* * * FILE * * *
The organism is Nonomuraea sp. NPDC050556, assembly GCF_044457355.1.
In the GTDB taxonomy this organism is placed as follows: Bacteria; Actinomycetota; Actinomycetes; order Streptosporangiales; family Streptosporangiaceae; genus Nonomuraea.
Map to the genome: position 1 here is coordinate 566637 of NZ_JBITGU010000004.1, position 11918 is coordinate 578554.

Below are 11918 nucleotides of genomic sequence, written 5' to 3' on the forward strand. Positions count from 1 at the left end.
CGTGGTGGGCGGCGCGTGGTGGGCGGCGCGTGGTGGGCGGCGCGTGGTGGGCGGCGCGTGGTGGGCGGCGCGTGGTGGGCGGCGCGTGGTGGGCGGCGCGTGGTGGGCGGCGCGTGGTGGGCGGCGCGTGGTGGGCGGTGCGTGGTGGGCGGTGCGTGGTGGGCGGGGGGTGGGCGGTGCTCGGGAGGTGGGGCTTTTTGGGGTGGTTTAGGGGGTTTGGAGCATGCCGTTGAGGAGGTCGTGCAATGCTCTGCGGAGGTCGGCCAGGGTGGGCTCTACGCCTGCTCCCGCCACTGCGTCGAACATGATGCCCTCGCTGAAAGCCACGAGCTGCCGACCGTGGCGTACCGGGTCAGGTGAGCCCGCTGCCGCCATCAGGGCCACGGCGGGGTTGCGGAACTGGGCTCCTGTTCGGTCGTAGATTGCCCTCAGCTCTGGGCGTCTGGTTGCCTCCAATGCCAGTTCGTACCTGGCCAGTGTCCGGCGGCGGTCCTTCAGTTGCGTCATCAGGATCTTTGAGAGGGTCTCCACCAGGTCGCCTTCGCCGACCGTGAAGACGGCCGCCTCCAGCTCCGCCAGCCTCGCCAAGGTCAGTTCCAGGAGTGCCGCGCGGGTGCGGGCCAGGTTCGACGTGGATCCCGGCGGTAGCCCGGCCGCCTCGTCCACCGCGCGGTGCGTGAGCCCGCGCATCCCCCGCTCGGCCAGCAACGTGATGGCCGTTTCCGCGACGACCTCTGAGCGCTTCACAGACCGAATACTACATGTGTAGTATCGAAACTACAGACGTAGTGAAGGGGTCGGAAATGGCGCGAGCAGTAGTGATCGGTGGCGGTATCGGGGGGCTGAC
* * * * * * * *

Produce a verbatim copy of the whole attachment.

The organism is Nonomuraea sp. NPDC050556, assembly GCF_044457355.1.
In the GTDB taxonomy this organism is placed as follows: Bacteria; Actinomycetota; Actinomycetes; order Streptosporangiales; family Streptosporangiaceae; genus Nonomuraea.
Map to the genome: position 1 here is coordinate 566637 of NZ_JBITGU010000004.1, position 11918 is coordinate 578554.

Below are 11918 nucleotides of genomic sequence, written 5' to 3' on the forward strand. Positions count from 1 at the left end.
CGTGGTGGGCGGCGCGTGGTGGGCGGCGCGTGGTGGGCGGCGCGTGGTGGGCGGCGCGTGGTGGGCGGCGCGTGGTGGGCGGCGCGTGGTGGGCGGCGCGTGGTGGGCGGCGCGTGGTGGGCGGCGCGTGGTGGGCGGTGCGTGGTGGGCGGTGCGTGGTGGGCGGGGGGTGGGCGGTGCTCGGGAGGTGGGGCTTTTTGGGGTGGTTTAGGGGGTTTGGAGCATGCCGTTGAGGAGGTCGTGCAATGCTCTGCGGAGGTCGGCCAGGGTGGGCTCTACGCCTGCTCCCGCCACTGCGTCGAACATGATGCCCTCGCTGAAAGCCACGAGCTGCCGACCGTGGCGTACCGGGTCAGGTGAGCCCGCTGCCGCCATCAGGGCCACGGCGGGGTTGCGGAACTGGGCTCCTGTTCGGTCGTAGATTGCCCTCAGCTCTGGGCGTCTGGTTGCCTCCAATGCCAGTTCGTACCTGGCCAGTGTCCGGCGGCGGTCCTTCAGTTGCGTCATCAGGATCTTTGAGAGGGTCTCCACCAGGTCGCCTTCGCCGACCGTGAAGACGGCCGCCTCCAGCTCCGCCAGCCTCGCCAAGGTCAGTTCCAGGAGTGCCGCGCGGGTGCGGGCCAGGTTCGACGTGGATCCCGGCGGTAGCCCGGCCGCCTCGTCCACCGCGCGGTGCGTGAGCCCGCGCATCCCCCGCTCGGCCAGCAACGTGATGGCCGTTTCCGCGACGACCTCTGAGCGCTTCACAGACCGAATACTACATGTGTAGTATCGAAACTACAGACGTAGTGAAGGGGTCGGAAATGGCGCGAGCAGTAGTGATCGGTGGCGGTATCGGGGGGCTGAC